Hawaii Kai went on to win with a speed of 105.017 mph for the five laps. He was followed distantly by Miss Thriftway, Coral Reef, and Miss Pay n’ Save.

Heat 2-A (Rerun)

Don Dunnington brought the bright blue and yellow Nitrogen across the line in first place to start the rerun of Heat 2-A. Trailing him were Maverick, Miss Bardahl, and Miss Spokane in that order.

The first turn was about as far as Dunnington was able to maintain the lead before Maverick asserted itself and moved into the lead. By the end of lap two, Norm Evans had also moved Miss Spokane past the faltering Delaware boat into second.

Trailing Miss Spokane and charging were Jack Regas and Miss Bardahl. As he neared the south turn at the end of lap two, Regas closed the gap significantly. Evans had the inside lane, but Regas made a move to take the inside away as the two boats started to power slide around the buoy line.

As he made the move, Regas and the Bardahl appeared to hit the wake of one of the lead boats or perhaps hit another of the rogue rollers lurking in that part of the turn. Whatever the cause, Miss Bardahl rose from the water an estimated twenty feet in the air at which point gravity took over and the boat slammed back into the water nose first at roughly 130 mph.

The hydraulic force of tons of water drove the bottom of the boat up and through the firewall and cockpit, throwing the instrument panel and the steering wheel into the upper body and face of Jack Regas. The force was equivalent of the full weight of the boat (6,100 lbs.) being doubled back directly on the driver.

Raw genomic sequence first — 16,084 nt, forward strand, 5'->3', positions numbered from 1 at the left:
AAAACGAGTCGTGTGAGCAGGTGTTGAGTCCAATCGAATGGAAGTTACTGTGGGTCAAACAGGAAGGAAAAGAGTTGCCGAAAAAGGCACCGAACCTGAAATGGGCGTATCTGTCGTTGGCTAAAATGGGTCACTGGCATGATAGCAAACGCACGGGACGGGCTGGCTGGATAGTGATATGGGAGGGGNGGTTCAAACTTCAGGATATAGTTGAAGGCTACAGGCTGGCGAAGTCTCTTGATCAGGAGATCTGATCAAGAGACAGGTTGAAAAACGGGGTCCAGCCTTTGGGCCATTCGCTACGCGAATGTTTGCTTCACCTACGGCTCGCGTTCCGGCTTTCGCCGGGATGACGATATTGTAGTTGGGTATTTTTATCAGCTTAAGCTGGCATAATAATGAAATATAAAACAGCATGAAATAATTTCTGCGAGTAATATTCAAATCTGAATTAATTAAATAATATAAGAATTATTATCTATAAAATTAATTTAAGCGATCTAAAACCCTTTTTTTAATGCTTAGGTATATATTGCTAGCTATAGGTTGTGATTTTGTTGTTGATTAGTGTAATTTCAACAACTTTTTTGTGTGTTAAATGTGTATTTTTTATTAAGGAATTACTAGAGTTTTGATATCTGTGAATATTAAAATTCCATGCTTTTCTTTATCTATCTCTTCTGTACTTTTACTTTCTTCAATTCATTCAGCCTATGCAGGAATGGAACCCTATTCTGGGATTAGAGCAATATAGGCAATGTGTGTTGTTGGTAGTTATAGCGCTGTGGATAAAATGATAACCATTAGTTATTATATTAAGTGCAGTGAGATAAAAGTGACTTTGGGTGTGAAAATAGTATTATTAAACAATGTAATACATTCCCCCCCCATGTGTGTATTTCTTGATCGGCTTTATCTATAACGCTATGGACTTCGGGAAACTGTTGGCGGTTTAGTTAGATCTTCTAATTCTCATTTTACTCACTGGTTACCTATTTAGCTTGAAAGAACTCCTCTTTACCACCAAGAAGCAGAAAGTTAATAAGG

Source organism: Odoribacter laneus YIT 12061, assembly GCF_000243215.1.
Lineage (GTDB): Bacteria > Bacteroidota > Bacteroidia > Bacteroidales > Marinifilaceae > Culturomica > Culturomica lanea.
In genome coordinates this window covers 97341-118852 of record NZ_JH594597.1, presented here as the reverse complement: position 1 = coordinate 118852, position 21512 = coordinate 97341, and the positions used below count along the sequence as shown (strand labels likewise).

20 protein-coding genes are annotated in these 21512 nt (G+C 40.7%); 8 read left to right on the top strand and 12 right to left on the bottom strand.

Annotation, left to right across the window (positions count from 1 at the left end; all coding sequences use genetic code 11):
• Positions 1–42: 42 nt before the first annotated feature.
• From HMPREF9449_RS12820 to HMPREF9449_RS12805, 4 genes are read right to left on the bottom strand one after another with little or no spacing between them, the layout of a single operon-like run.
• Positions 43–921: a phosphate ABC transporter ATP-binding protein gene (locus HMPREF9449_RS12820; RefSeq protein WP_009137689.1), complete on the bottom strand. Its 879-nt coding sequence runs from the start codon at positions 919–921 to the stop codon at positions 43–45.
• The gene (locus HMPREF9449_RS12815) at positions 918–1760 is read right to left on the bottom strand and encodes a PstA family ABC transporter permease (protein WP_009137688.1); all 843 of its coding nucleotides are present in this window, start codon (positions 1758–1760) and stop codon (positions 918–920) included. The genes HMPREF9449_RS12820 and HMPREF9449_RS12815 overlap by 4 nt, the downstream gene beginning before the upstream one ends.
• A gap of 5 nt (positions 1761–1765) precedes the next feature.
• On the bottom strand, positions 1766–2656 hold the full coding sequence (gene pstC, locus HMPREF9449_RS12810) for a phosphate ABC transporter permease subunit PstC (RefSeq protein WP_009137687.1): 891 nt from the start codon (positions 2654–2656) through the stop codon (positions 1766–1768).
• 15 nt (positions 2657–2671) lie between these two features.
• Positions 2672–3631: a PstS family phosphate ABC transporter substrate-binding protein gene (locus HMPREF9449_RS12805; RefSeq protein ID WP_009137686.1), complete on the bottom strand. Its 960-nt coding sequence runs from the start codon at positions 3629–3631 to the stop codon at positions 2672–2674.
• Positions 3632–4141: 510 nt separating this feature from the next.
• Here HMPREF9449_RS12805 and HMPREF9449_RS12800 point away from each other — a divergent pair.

Regas lay motionless in the boat’s cockpit when the spray settled from the accident. He was taken from the boat, placed on oxygen, and transported directly to Lake City General. The record shows that he suffered three broken ribs, a broken right hand, cuts, bruises, and a badly sprained leg in addition to the skull fracture. He was unconscious and stayed in a coma for nearly a month.

That Regas was alive surprised many who saw the condition of the cockpit when the boat was returned to the pits. The steering wheel was disfigured from its impact with Regas’ body and the hold he put on it to stay in the boat. A gaping hole replaced where the left sponson once had been.

Since Maverick had completed lap three when the flares ended the heat, Bill Stead secured his second win of the weekend. His average for the three laps was 107.290 mph. Evans and Miss Spokane placed second a few seconds back. Nitrogen and KOL-roy took the third and fourth place spots.

Miss Spokane and Nitrogen prepare to leave the dock for the 1959 final as Hawaii Kai is lowered into the water.

Kyle Walker Collection

Final Heat

By the time the field was set for the final heat, attrition had taken a tremendous toll. As stated earlier only the strong survived. The waves had whittled the original eleven boats down to a precious few.

Topping the list of survivors was Bill Stead and Maverick with 800 points from two heat wins. Bill Muncey and Miss Thriftway were not far off the pace with 700 points. Also in the hunt were Hawaii Kai (625), Nitrogen(531), Miss Spokane (525), and KOL-roy 1 (465).

Norm Evans miscalculated a bit and found himself trailing Maverick, Miss Thriftway, and Hawaii Kai across the start line. The three leaders roared side by side down the front chute and well into turn one, but as the boats emerged from the wall of spray at the back side of the turn, the mahogany and lilac Miss Spokane suddenly appeared in the lead.

Evans built a two and one-half second margin over Muncey and Thriftway by the end of lap two. Stead and Maverick were another one and one-half seconds further back. The lead grew even further after three.

It looked like the local boat would win the heat if not the race if Evans could hold the lead for the remaining two laps. Evans continued to charge, but disaster struck as he entered the north turn near Playland Pier on the site of what is now Independence Point.

Suddenly the Miss Spokane bounced crazily, twisted to one side, and dug the right sponson into the lake. The boat suddenly hooked to the left causing it to spin, and as it did so Evans was thrown ahead of the careening hull into the water. He landed several yards away from boat and as the boat spun a second time it nearly hit Evans where he lay in the water.